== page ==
Starbucks’ Contribution To Sustainability

Coffee beansPhoto: Robert Knapp

Starbucks has been around for 40 years. In that time frame, a lot has happened environmentally.

In the 1970s, energy markets and prices were in turmoil, R&D research for alternatives to fossil fuels did not impact significantly, and there were oil shocks. Expansion of the Federal R&D budget for energy research collapsed with oil prices, and there was a rapid build-up of power plants, plus the 3-Mile Island incident.

In the 1980s, energy use flattened out, but demand started to return gradually, China’s energy/GDP ratio improved greatly due to economic reforms, and energy use was cut in the Soviet Union and Eastern Europe due to both collapsing and over-capacity of power plants.

In the 1990s, demand pressure on global energy markets from China, Eastern Europe and the Soviet Union decreased; Russia developed and exported its natural gas and petroleum resources; slow growth in energy demand continued; investment in further development of energy alternatives was low; more remaining oil resources were owned by state-owned companies; and international oil companies had less direct control over development of alternative resources.

CappuccinoPhoto: Essjay

Fostering Environmental Responsibility
However, Starbucks, appearing to be an agent of environmental protection, has been busy promoting responsible environmentalism by minimizing their carbon footprint. Starbucks’s evaluation their infrastructure too has led the company to implement their own initiatives by dialoguing, building a foundation called Business for Innovative Climate and Energy Policy (BICEP), collaborating with representatives supporting environmentalism, designing and constructing green storefronts and utilizing the conservation of natural resources within their operations.

Employees’ Evolving Commitment
Starbucks would like to inspire its employees who they refer to as “partners” with the company’s values. That means not just pouring a great cup of joe, but also helping to guide its employees’ commitment to environmental leadership. Starbucks engendered a program called “Earthwatch” that entails a few employees or partners being chosen to journey to some of the world’s coffee-producing areas, thus experiencing and acquiring firsthand knowledge about issues concerning conservation and the environment from the developers.

Two employees/partners participated in 2003, five in 2005 and in 2008, eight employees/partners, and 20 customers journeyed to Coope Tarrazu, a coffee cooperative in central Costa Rica. This team contributed to research by gathering information regarding how farmers can secure environmental sustainability.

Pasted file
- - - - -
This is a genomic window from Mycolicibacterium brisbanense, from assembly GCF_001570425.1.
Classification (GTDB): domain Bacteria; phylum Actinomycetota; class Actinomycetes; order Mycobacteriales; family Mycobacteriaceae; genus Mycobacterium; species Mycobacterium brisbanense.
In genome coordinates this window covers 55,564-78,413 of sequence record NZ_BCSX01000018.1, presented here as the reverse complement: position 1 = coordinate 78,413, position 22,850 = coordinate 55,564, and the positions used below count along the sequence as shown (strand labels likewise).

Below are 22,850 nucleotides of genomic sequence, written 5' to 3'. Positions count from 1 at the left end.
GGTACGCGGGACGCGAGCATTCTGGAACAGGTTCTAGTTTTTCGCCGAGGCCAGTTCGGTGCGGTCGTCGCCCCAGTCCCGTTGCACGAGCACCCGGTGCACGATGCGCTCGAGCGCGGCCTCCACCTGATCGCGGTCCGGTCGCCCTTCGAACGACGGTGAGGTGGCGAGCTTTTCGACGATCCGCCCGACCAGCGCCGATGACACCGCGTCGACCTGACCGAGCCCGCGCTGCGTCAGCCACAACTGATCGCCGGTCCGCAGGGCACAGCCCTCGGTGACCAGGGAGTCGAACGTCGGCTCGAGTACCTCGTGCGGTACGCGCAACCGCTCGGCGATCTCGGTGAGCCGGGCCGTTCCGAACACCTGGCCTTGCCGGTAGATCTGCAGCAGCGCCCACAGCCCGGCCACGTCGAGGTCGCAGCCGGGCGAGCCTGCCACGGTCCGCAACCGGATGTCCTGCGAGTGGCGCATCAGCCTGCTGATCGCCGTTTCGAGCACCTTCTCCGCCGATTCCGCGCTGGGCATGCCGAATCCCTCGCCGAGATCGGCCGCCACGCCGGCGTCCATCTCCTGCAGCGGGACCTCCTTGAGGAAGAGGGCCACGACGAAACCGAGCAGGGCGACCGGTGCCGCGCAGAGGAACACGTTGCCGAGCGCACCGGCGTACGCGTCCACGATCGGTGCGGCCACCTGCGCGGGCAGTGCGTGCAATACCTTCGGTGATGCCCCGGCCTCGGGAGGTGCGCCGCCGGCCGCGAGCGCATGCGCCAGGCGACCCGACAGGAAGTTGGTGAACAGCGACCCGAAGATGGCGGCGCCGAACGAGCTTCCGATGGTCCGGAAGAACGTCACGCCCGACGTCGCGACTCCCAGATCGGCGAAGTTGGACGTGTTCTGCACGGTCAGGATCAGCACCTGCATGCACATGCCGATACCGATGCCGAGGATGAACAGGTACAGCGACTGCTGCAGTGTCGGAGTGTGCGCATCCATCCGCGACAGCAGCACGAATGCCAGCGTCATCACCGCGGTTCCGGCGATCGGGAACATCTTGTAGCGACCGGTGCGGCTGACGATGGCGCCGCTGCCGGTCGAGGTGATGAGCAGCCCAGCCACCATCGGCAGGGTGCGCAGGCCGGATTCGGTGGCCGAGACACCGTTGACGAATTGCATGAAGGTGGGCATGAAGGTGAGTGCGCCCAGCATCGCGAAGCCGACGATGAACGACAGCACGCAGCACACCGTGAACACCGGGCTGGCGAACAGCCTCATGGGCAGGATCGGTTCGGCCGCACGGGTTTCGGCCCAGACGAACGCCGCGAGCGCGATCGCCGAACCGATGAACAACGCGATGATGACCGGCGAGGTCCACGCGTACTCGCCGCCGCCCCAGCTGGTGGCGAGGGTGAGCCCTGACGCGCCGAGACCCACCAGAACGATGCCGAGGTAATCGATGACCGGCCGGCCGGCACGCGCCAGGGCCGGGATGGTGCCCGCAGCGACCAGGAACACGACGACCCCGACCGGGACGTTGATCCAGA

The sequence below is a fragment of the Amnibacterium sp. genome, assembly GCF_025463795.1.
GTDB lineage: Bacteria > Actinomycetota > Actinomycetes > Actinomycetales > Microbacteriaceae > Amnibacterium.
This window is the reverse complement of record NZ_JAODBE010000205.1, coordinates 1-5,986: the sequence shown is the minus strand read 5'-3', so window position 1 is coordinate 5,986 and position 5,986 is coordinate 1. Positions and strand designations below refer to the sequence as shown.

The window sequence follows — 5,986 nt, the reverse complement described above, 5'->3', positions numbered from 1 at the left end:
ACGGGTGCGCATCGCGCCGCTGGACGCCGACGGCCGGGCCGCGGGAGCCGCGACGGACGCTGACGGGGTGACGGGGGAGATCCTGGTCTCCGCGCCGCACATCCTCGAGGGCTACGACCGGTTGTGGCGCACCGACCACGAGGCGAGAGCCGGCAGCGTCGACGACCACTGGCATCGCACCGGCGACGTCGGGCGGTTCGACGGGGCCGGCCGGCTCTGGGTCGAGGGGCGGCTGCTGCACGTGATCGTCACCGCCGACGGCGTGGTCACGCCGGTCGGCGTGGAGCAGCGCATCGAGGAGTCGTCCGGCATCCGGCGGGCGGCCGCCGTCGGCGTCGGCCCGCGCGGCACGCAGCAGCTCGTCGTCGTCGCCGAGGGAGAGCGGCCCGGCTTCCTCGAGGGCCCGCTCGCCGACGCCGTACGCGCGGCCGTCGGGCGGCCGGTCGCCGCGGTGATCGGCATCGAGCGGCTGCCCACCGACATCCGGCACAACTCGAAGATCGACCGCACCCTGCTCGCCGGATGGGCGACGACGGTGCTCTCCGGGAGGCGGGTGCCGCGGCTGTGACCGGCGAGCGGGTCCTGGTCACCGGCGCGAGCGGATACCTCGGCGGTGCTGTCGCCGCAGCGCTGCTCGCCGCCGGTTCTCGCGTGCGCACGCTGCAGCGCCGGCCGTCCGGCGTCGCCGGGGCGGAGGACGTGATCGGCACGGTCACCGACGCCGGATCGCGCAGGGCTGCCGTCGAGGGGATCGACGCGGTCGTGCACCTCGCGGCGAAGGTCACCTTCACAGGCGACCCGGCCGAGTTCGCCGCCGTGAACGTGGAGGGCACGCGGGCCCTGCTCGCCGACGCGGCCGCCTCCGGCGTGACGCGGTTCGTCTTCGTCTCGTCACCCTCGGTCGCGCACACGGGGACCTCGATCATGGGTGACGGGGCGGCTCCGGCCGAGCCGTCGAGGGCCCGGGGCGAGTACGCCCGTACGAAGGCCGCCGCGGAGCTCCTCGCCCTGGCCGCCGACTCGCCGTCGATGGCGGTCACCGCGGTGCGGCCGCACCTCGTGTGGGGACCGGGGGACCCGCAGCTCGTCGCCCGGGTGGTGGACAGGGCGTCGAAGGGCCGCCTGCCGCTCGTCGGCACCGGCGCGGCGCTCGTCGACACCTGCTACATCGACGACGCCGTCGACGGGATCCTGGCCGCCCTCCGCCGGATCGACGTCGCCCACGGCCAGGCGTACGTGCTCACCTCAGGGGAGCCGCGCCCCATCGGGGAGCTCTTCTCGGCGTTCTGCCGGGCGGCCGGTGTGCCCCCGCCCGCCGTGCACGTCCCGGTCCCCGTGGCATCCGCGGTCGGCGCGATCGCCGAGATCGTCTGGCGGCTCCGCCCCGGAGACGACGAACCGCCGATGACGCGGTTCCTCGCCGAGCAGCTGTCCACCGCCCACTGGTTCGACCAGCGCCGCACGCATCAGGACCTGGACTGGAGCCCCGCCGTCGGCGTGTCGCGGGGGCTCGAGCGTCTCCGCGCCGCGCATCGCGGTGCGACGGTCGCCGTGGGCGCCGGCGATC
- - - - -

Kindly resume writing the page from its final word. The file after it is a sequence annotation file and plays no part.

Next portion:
Social sustainability diagramPhoto: Johann Dreo

Design, Furniture and Sustainability
Starbucks tag their stores as “green”. However, there is more going on than just outside construction reflecting their mission to raise environmental consciousness. They are also designing “green” inside their stores to incorporate furniture that is sustainable, cabinets built of 90% post-industrial material, tiles that are recyclable, paints containing low volatile organic chemicals and better efficiency lighting. Even the temperature inside stores is being regulated to conserve energy.

Beans to Coffee
Agricultural methods are organic, for example the avoidance of petrochemical-based fertilizers and insecticides, which is beneficial to the environment. The company works to support efforts helping coffee plantation owners maintain good water quality. A line of organic coffee would probably catapult the company over the fence.

Cups
When you bring in your own mug, do you realize that you receive a .10% discount on your coffee? This effort is to promote more conservation and environmentalism among the company’s customers. Starbucks wants everyone to do their part to help our environment. So don’t forget that reusing coffee bags effects the same discount. The coffee cups are non-toxic and recyclable.

More Is Needed
Minimization is one of the keys to improving our environment but not when it comes to what Starbucks and others can do to continue to inspire and contribute to greater impacts with research and development, innovation and technology, focused policies and growing activism. The need to continue to find ways to support people and measures aimed at creating positive change in the environment and educating populations to implement these changes is already imperative.

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